Pistols for Two, Breakfast for One

“A Duel, 1776,” painting owned by James F. Kulhanek

If you read Regency romances chances are you will sooner or later be drawn into a duel, or at least an account of one. Though it was illegal, dueling was a popular way for Regency males to display their athletic prowess, respond to an insult or settle a debt of honor.

In the 18th century, duels were often fought in London’s Hyde Park. But as the city grew, Primrose Hill (and nearby Chalk Farm) to the north of London became a popular spot for these sometimes-deadly encounters. Primrose Hill was a wooded area, remote from the city but still easy to reach by carriage. According to the Camden History Society, at least seven duelists died on or in the vicinity of Primrose Hill from 1790 to 1837, with 25 exchanges of gunfire recorded.

Duels were fought for the slimmest of reasons. In 1803 one man died and another was severely wounded in a duel that was apparently the result of a disagreement between two dogs. Lieutenant-Colonel Montgomery and Captain Macnamara were walking their dogs in Hyde Park when one of the canines “snarled and growled” at the other. The two officers, who’d never even met previously, went to Chalk Farm to settle the matter.

I don’t know what happened to the dogs, but the colonel was killed in the ensuing duel and the captain was seriously injured. Captain Macnamara was later tried for murder at the old Bailey but was acquitted.

In 1806 the poet Thomas Moore took umbrage at some bad reviews of his work and challenged the editor of the Edinburgh Review, Francis Jeffrey, to a duel. The two men were arrested before the duel could take place. It may not have mattered if the duel had proceeded; contemporary accounts suggest that the dueling pistols were loaded with blank cartridges.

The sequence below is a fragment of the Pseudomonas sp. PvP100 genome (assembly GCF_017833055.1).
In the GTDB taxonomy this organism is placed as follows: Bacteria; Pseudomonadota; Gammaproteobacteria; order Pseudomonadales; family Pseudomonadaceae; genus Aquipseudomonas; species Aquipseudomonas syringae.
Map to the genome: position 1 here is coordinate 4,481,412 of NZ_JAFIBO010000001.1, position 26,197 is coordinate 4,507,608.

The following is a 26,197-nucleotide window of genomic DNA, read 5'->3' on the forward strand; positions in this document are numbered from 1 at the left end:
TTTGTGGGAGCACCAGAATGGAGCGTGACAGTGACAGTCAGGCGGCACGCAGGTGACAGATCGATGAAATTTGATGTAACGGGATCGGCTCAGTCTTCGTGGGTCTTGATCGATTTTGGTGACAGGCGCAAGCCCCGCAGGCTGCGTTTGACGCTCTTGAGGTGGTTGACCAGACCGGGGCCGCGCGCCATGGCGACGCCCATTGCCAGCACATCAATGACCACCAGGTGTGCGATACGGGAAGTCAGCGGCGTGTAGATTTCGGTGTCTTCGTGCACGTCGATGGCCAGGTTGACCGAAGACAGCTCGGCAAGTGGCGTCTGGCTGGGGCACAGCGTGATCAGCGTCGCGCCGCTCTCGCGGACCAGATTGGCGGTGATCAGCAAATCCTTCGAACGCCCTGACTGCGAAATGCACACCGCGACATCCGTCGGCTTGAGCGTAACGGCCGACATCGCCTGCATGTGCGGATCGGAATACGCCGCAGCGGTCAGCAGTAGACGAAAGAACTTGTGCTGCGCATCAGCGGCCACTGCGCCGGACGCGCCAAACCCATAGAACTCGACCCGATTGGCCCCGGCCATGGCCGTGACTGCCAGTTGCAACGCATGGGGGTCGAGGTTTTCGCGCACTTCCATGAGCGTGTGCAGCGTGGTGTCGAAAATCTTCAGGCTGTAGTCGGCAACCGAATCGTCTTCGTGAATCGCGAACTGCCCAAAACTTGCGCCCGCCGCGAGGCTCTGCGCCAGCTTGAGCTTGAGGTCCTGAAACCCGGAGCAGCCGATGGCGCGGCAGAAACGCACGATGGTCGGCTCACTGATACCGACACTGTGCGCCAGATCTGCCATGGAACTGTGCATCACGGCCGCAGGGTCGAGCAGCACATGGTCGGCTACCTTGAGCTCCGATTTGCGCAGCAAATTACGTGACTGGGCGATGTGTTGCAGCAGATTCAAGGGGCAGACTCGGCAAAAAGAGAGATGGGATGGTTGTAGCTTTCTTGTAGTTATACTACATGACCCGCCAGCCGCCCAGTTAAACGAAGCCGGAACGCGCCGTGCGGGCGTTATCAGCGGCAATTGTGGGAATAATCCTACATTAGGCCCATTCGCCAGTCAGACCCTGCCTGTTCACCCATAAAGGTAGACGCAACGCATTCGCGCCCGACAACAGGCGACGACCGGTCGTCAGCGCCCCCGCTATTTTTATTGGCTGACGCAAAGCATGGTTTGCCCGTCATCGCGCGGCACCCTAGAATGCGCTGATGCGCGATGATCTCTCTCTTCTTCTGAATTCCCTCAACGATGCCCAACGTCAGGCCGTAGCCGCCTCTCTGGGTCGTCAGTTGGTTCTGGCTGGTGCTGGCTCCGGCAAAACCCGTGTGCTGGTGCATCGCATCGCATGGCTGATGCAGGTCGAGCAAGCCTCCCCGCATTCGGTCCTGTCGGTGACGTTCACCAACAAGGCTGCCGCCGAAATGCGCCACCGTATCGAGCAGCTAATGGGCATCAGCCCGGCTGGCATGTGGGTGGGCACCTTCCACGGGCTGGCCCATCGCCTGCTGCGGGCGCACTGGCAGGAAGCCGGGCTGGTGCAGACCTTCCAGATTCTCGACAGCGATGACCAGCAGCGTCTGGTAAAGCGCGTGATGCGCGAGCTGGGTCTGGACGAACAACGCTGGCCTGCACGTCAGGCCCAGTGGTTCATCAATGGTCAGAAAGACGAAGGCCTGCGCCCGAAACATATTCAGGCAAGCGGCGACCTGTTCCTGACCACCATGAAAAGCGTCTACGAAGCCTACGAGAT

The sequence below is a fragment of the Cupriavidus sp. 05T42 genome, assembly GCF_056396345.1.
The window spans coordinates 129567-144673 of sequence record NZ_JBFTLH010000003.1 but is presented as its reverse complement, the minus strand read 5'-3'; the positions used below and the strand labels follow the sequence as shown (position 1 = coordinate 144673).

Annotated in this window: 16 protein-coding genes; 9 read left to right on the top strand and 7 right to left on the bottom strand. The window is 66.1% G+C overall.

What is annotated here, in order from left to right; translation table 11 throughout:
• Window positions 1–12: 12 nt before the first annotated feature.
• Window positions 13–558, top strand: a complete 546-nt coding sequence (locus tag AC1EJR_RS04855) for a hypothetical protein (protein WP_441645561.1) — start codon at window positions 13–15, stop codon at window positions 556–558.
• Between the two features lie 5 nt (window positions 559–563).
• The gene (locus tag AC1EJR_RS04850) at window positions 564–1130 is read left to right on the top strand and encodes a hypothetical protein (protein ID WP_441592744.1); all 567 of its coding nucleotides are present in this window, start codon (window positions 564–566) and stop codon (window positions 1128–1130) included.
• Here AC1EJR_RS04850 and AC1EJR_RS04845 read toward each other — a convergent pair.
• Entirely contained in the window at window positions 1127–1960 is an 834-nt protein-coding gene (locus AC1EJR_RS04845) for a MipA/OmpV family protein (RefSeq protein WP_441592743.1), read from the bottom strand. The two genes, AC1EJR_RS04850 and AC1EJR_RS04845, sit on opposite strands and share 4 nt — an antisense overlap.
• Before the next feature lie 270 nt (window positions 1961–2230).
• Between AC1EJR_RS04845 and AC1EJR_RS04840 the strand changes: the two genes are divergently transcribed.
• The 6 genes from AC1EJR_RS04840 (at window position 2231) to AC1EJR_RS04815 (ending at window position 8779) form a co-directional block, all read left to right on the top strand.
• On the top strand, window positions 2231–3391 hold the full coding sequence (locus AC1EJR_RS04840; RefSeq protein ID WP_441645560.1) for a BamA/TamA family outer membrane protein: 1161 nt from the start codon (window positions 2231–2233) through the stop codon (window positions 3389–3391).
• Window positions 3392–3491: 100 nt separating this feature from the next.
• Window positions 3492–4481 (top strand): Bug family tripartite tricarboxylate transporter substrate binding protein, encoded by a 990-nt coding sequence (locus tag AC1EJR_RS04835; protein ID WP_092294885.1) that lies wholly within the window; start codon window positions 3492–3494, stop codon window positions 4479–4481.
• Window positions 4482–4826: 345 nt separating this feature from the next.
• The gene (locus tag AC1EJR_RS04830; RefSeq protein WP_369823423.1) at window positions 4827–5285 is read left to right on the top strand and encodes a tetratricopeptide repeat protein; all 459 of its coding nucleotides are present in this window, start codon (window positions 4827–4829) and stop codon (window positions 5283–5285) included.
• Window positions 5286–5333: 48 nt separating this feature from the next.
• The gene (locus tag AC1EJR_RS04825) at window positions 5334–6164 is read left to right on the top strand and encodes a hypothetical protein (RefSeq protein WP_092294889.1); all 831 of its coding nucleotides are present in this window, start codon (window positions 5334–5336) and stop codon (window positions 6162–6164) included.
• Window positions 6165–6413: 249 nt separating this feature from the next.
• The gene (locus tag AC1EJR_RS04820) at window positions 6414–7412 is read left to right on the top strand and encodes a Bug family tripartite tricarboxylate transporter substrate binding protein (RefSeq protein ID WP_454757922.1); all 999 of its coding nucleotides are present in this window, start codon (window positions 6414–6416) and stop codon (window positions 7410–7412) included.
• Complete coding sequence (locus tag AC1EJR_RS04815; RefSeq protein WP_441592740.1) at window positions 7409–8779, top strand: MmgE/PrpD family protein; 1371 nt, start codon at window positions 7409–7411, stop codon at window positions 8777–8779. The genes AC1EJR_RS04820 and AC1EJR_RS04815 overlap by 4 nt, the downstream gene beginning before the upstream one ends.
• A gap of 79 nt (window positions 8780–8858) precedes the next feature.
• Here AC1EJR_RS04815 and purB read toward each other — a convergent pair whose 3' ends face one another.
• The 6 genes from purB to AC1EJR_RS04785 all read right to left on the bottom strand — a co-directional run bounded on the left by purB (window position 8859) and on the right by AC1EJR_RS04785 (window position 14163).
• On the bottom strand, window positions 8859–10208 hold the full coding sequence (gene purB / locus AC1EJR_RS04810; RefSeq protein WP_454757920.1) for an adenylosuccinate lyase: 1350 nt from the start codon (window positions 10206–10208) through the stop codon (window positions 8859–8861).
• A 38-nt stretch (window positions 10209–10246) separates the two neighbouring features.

Moore also wanted to fight Lord Byron for Byron’s criticism of his work, but Byron went abroad and by the time he came back to England Moore’s emotions had cooled. The two poets eventually became friends.

The Duke of Wellington in 1830, when he was prime minister of Great Britain (painted by John Jackson)

Even the Duke of Wellington fought a duel, when he was 59 years old and the Prime Minister of Great Britain. Wellington had voted in favor of the Catholic Relief Bill, which allowed Catholics to hold seats in Parliament. The Earl of Winchilsea, a staunch Protestant, accused Wellington of an “insidious design” to infringe on the liberties of British citizens, and also slammed Wellington for the “introduction of Popery into every department of the state.”

Wellington couldn’t let this attack on his integrity go unanswered, and so he challenged Winchilsea to a duel at Battersea Fields in the south of London on March 23, 1829. Wellington deloped (fired his pistol into the air) and Winchilsea did the same when it was his turn. No one was hurt and honor was satisfied.

Though duelists were typically male, more than one pair of women picked up pistols or swords to settle an argument. In 1792 Lady Almeria Braddock challenged Mrs. Elphinstone to a duel in Hyde Park. The cause of their quarrel hinged on the question of Lady Almeria’s age. In true mean girl fashion, Mrs. Elphinstone complimented Lady Almeria on how well she looked – given how old she was.

According to the account in Robert Baldick’s fine book, The Duel, a History, Mrs. Elphinstone began her taunts by using the past tense to describe her friend’s beauty. “You have a very good autumnal face even now,” she added, “but you must acknowledge the lilies and roses are somewhat faded. Forty years ago, I am told, a young fellow could hardly gaze on you with impunity.”

Lady Almeria protested that she was not yet 30, which was overdoing it a bit. Mrs. Elphinstone cited Collins, a source similar to Burke’s Peerage, for proof that Lady Almeria was born in 1732, which would have pegged her age at about 60. What else could Lady Almeria do but challenge Mrs. Elphinstone to a duel?

In what came to be known as the “petticoat duel,” the two women started by firing pistols, and Lady Almeria’s hat was the first casualty. They fought on with swords, and the duel continued until Lady Almeria nicked Mrs. Elphinstone in her arm. At the sight of her own blood Mrs. Elphinstone agreed to write an apology to Lady Almeria, and the duel ended.

The moral here is that some “facts” should be accepted without question, especially when it comes to a woman’s age.

“Two women,” by Martin Engelbrecht, circa 1740-1750


Sources for this article include:

Images courtesy of Wikimedia Commons

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